Evans Lab (Salk Institute, La Jolla, CA)
NIH Support: National Institute of Diabetes and Digestive and Kidney Diseases; National Cancer Institute
Posted on by Dr. Francis Collins
People with diabetes have benefited tremendously from advances in monitoring and controlling blood sugar, but they’re still waiting and hoping for a cure. Some of the most exciting possibilities aim to replace the function of the insulin-secreting pancreatic beta cells that is deficient in diabetes. The latest strategy of this kind is called AβCs, short for artificial beta cells.
As you see in the cryo-SEM image above, AβCs are specially designed lipid bubbles, each of which contains hundreds of smaller, ball-like vesicles filled with insulin. The AβCs are engineered to “sense” a rise in blood glucose, triggering biochemical changes in the vesicle and the automatic release of some of its insulin load until blood glucose levels return to normal.
In recent studies of mice with type 1 diabetes, researchers partially supported by NIH found that a single injection of AβCs under the skin could control blood glucose levels for up to five days. With additional optimization and testing, the hope is that people with diabetes may someday be able to receive AβCs through patches that painlessly stick on their skin.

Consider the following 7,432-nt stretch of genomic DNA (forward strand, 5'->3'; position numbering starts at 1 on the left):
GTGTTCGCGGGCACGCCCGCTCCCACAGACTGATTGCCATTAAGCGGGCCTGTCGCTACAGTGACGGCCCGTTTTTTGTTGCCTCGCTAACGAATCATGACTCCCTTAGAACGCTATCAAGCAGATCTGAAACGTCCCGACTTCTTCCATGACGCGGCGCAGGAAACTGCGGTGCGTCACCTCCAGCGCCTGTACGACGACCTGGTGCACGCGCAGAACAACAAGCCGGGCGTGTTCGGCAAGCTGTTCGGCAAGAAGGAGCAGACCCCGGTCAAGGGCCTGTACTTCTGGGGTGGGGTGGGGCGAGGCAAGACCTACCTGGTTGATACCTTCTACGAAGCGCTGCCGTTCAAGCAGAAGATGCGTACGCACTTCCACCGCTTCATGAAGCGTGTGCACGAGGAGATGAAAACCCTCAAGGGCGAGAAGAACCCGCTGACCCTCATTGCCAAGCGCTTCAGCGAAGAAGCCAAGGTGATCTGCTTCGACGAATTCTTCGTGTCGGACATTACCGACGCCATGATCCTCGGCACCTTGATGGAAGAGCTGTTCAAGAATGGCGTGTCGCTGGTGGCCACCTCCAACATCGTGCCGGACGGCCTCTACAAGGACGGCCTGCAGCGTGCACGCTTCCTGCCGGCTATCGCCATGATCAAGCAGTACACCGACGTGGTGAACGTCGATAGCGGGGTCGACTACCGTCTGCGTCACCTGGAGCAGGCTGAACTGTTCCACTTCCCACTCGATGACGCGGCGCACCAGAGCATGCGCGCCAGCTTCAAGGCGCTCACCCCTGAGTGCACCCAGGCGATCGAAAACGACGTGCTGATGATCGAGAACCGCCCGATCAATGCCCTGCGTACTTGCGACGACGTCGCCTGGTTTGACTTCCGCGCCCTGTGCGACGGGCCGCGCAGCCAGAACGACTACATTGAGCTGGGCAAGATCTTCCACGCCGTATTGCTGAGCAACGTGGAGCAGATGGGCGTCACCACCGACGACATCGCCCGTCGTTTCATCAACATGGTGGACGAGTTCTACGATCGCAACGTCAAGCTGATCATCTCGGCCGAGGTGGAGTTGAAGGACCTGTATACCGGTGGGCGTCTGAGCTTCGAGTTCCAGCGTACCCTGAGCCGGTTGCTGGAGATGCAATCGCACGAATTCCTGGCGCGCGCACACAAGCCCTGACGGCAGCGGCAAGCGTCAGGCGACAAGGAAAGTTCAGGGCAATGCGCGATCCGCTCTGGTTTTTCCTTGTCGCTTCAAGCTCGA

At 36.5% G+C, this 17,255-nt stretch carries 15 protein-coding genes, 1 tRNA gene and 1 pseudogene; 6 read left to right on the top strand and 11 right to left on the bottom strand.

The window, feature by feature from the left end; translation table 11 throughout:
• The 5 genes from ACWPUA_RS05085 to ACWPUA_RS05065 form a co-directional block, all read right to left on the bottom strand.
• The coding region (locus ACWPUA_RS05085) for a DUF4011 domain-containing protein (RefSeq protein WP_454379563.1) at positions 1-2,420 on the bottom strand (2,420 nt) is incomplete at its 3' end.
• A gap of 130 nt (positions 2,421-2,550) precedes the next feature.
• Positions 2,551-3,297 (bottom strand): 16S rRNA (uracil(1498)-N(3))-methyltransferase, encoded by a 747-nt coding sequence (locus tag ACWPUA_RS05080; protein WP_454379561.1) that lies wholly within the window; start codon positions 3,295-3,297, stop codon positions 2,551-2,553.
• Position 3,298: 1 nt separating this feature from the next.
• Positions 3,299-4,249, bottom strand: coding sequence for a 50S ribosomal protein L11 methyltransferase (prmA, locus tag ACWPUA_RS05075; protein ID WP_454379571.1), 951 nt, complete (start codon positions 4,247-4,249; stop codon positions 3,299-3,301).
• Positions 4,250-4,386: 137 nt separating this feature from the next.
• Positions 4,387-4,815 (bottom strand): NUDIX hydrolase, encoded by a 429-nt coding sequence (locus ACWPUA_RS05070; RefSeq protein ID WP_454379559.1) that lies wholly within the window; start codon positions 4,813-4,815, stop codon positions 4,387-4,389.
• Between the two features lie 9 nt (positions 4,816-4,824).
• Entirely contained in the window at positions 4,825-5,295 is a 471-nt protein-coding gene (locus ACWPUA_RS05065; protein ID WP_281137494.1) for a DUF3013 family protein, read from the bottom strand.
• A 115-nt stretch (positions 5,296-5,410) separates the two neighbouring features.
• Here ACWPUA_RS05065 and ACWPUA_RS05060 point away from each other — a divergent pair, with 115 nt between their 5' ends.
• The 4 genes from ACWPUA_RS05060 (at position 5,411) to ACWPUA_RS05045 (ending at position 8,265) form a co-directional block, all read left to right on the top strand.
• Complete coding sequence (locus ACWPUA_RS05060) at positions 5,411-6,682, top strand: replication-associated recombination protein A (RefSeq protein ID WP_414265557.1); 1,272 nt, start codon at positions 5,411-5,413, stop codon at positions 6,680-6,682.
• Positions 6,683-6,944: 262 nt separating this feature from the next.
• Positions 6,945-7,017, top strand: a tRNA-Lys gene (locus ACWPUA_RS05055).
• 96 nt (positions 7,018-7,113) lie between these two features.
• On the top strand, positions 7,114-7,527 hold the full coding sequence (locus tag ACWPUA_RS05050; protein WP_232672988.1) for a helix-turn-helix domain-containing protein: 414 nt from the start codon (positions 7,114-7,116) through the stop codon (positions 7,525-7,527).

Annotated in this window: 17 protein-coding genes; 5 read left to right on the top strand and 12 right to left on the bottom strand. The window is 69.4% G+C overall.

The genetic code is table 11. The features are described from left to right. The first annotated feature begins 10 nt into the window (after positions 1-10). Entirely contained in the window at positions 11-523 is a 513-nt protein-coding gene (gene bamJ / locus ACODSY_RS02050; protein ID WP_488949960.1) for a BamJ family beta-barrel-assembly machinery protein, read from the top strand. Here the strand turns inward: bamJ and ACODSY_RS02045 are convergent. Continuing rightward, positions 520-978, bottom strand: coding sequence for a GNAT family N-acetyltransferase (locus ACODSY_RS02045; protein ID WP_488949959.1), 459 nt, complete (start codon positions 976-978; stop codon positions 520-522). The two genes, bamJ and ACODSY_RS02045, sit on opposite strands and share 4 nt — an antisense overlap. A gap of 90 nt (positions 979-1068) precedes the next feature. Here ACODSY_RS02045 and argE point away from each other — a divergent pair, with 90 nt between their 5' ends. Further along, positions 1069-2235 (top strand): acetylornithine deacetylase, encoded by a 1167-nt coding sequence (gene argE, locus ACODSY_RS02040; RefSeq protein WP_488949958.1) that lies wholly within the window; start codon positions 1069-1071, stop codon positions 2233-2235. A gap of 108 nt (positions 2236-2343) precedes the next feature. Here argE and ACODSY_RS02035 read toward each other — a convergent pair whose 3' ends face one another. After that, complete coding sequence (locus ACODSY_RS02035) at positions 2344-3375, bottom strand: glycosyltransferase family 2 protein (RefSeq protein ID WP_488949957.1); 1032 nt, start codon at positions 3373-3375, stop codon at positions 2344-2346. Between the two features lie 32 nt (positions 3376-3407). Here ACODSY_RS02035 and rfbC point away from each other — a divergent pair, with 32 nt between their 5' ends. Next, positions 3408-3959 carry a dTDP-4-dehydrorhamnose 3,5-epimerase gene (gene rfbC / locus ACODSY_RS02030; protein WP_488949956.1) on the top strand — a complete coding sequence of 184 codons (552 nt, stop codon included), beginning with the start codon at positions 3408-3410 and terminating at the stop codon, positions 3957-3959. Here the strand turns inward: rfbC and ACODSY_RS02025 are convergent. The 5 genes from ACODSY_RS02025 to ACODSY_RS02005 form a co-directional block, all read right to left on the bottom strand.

Posted on by Dr. Francis Collins
Modeled after Time’s Person of the Year, the journal Science has a tradition of honoring the year’s most groundbreaking research advances. For 2014, the European Space Agency nabbed first place with the Rosetta spacecraft’s amazing landing on a comet. But biomedical science also was well represented on the “Top 10” list—with NIH helping to support at least four of the advances. So, while I’ve highlighted some of these in the past, I can’t think of a better way for the NIH Director to ring in the New Year than to take a brief look back at these remarkable achievements!
Youth serum for real? Spanish explorer Ponce de Leon may have never discovered the Fountain of Youth, but researchers have engineered an exciting new lead. Researchers fused the circulatory systems of young and old mice to create a shared blood supply. In the old mice, the young blood triggered new muscle and more neural connections, and follow-up studies revealed that their memory formation improved. The researchers discovered that a gene called Creb prompts the rejuvenation. Block the protein produced by Creb, and the young blood loses its anti-aging magic . Another team discovered that a factor called GDF11 increased the number of neural stem cells and stimulated the growth of new blood vessels in the brains of older animals .